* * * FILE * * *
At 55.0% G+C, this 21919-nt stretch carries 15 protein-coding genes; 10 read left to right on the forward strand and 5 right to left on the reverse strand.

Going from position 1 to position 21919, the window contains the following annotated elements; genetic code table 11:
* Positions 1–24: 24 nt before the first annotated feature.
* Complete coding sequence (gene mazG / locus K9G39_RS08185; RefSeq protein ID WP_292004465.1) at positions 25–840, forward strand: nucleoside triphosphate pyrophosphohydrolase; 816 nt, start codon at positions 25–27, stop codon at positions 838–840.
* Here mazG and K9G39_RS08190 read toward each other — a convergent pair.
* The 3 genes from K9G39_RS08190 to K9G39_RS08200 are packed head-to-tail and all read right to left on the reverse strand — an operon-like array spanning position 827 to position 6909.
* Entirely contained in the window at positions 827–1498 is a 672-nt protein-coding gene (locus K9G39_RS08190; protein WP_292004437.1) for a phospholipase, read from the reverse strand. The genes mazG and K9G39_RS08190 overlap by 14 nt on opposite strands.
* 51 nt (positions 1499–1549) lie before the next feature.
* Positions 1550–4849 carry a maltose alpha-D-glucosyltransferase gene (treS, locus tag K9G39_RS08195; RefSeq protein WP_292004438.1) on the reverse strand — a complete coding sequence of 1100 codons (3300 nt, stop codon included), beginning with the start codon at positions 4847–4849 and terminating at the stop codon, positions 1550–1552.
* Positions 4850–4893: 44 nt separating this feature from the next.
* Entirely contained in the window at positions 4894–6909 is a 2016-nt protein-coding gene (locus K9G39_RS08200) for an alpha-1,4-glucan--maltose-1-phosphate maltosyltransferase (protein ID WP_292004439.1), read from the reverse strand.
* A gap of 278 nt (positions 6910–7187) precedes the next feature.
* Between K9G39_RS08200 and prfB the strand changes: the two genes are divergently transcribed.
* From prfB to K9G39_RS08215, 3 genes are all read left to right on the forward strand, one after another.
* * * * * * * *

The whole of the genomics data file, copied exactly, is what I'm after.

At 55.0% G+C, this 21919-nt stretch carries 15 protein-coding genes; 10 read left to right on the forward strand and 5 right to left on the reverse strand.

Going from position 1 to position 21919, the window contains the following annotated elements; genetic code table 11:
* Positions 1–24: 24 nt before the first annotated feature.
* Complete coding sequence (gene mazG / locus K9G39_RS08185; RefSeq protein ID WP_292004465.1) at positions 25–840, forward strand: nucleoside triphosphate pyrophosphohydrolase; 816 nt, start codon at positions 25–27, stop codon at positions 838–840.
* Here mazG and K9G39_RS08190 read toward each other — a convergent pair.
* The 3 genes from K9G39_RS08190 to K9G39_RS08200 are packed head-to-tail and all read right to left on the reverse strand — an operon-like array spanning position 827 to position 6909.
* Entirely contained in the window at positions 827–1498 is a 672-nt protein-coding gene (locus K9G39_RS08190; protein WP_292004437.1) for a phospholipase, read from the reverse strand. The genes mazG and K9G39_RS08190 overlap by 14 nt on opposite strands.
* 51 nt (positions 1499–1549) lie before the next feature.
* Positions 1550–4849 carry a maltose alpha-D-glucosyltransferase gene (treS, locus tag K9G39_RS08195; RefSeq protein WP_292004438.1) on the reverse strand — a complete coding sequence of 1100 codons (3300 nt, stop codon included), beginning with the start codon at positions 4847–4849 and terminating at the stop codon, positions 1550–1552.
* Positions 4850–4893: 44 nt separating this feature from the next.
* Entirely contained in the window at positions 4894–6909 is a 2016-nt protein-coding gene (locus K9G39_RS08200) for an alpha-1,4-glucan--maltose-1-phosphate maltosyltransferase (protein ID WP_292004439.1), read from the reverse strand.
* A gap of 278 nt (positions 6910–7187) precedes the next feature.
* Between K9G39_RS08200 and prfB the strand changes: the two genes are divergently transcribed.
* From prfB to K9G39_RS08215, 3 genes are all read left to right on the forward strand, one after another.